There must be quite a few things a hot bath won't cure, but I don't know many of them. Whenever I'm sad I'm going to die, or so nervous I can't sleep, or in love with somebody I won't be seeing for a week, I slump down just so far and then I say, "I'll go take a hot bath"
I meditate in the bath. The water needs to be very hot, so hot that you can barely stand putting your foot in it. Then you lower yourself, inch by inch, till the water's up to your neck.
I remember the ceiling over every bathtub I've stretched out in. I remember the texture of the ceilings and the cracks and the colors and the damp spots and the light fixtures. I remember the tubs, too: the antique griffen-legged tubs, and the modern coffin-shaped tubs, and the fancy pink marble tubs overlooking indoor lily ponds, and I remember the shapers and sizes of the water taps and the different sorts of soap holders.
I never feel so much myself as when I am in a hot bath.
...I guess I feel about a hot bath the way those religious people feel about holy water.
I recently revisited The Bell Jar 20 years after I first read it when it was mentioned in my reader's tribe. Not only does it retain its power, but it was even more poignant the second time with the benefit of age and experience.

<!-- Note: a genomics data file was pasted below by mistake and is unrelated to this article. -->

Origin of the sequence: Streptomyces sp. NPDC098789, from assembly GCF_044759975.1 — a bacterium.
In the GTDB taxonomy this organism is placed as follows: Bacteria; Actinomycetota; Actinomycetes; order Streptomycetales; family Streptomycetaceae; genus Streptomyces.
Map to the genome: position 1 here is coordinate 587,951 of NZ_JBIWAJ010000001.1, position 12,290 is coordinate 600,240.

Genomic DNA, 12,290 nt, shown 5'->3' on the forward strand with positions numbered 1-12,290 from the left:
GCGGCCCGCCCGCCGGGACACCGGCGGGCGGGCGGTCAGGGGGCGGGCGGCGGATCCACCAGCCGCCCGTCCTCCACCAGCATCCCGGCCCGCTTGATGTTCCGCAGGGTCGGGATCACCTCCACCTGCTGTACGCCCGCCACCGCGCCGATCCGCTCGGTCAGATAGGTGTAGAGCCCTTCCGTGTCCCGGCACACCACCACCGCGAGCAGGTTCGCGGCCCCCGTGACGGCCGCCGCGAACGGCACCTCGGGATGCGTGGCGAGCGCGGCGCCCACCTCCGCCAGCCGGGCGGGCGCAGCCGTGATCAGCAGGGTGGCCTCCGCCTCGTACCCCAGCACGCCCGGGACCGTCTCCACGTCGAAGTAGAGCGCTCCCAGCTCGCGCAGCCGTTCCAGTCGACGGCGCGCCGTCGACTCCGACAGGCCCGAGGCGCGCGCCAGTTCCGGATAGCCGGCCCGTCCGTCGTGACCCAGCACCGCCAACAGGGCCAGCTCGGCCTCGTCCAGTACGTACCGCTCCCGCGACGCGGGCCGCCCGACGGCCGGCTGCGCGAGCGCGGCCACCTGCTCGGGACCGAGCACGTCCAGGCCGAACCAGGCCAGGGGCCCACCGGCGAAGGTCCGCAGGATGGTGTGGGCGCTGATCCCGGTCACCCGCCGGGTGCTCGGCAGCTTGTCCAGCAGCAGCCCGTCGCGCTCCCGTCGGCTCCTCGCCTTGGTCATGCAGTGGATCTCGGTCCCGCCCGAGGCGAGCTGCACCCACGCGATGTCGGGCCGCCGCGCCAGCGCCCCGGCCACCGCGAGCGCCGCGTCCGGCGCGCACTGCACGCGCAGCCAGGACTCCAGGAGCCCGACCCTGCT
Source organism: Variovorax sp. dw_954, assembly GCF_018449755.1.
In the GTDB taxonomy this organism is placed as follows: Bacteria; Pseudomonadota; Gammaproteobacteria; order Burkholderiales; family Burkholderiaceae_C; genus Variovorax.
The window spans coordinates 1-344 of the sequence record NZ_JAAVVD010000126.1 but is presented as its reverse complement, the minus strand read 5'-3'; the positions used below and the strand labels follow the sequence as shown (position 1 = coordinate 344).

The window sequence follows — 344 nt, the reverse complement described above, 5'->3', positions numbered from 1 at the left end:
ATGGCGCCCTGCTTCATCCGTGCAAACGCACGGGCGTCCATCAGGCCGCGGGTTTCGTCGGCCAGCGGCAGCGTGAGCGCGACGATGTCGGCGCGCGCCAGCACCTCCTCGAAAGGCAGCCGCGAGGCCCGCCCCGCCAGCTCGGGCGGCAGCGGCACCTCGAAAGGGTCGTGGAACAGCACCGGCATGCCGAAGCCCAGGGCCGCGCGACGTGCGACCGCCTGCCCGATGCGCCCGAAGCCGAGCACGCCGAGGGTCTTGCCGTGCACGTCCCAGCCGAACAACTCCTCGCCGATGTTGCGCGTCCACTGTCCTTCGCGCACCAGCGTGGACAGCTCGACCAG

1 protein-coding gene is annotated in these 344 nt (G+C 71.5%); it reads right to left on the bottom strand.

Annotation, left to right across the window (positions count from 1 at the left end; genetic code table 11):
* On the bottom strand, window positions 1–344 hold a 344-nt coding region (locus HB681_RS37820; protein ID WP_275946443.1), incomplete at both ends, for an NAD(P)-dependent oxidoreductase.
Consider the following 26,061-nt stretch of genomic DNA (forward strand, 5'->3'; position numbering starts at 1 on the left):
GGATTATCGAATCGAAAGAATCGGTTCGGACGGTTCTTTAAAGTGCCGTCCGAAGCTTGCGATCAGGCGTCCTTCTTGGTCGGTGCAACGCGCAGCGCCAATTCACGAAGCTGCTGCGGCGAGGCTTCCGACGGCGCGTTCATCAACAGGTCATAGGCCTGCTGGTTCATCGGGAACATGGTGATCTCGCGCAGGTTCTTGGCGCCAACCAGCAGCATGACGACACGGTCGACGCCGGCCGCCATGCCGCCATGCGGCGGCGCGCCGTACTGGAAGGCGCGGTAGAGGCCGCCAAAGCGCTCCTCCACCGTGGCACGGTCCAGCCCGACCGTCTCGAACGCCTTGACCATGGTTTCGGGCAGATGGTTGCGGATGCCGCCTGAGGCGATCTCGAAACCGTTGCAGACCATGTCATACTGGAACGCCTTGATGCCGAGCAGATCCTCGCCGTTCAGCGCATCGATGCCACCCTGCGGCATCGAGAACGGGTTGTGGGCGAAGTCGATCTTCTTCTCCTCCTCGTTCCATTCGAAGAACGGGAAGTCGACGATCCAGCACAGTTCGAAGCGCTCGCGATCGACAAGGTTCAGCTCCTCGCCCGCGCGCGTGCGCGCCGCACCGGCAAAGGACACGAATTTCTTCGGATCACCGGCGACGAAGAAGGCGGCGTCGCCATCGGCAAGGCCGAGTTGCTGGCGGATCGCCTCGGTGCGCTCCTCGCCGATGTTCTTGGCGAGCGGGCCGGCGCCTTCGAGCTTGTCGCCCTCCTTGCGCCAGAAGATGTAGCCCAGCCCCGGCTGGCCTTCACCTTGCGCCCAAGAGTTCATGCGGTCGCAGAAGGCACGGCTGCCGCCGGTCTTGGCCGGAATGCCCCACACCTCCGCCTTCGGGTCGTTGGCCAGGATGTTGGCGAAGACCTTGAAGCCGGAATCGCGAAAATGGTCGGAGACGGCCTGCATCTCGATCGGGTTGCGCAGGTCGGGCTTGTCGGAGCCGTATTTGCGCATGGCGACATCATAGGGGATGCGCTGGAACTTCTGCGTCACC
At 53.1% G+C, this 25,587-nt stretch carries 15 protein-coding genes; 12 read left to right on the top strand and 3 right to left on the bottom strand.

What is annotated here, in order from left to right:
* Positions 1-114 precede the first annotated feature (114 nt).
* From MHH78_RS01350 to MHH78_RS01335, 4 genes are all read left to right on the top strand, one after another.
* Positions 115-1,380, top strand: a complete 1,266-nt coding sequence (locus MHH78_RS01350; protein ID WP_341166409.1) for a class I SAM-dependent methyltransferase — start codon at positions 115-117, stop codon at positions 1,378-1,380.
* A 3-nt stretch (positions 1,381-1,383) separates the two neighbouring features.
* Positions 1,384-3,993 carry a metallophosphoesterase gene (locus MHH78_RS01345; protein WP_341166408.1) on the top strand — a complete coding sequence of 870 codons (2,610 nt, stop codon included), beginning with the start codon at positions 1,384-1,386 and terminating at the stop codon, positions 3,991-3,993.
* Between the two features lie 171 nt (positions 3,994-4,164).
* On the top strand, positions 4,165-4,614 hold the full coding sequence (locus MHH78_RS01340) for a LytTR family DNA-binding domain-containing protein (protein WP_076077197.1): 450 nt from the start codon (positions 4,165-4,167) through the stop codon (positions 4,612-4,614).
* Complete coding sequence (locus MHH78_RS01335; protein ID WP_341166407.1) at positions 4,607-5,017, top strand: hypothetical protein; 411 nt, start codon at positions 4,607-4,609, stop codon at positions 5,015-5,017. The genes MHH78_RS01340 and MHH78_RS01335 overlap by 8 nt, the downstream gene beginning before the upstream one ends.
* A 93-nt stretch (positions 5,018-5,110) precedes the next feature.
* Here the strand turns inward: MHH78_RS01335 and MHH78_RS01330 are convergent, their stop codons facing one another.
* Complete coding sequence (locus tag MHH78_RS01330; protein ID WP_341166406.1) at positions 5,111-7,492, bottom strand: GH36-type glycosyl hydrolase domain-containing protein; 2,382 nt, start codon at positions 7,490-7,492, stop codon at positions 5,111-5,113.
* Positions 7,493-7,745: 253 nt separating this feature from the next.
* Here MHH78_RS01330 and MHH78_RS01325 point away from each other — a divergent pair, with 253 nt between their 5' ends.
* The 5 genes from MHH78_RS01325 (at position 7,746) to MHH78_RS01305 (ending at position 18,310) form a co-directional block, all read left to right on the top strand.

To read Esther Greenwood's story of one year in her life - from her highs of success, to her mental breakdown and the barbaric treatments available in the mid 20th century to her final rebirth - is to read (ash experience) the story of what it means to be an educated woman in America. Her story is recognizable in the women I know and talk to today.
The tragedy of Plath's life as experienced in this semi-autobiographical novel is right at the surface and as tangible and electric as it was 45 years ago. I was moved and highly recommend a rereading if it has been while for you too.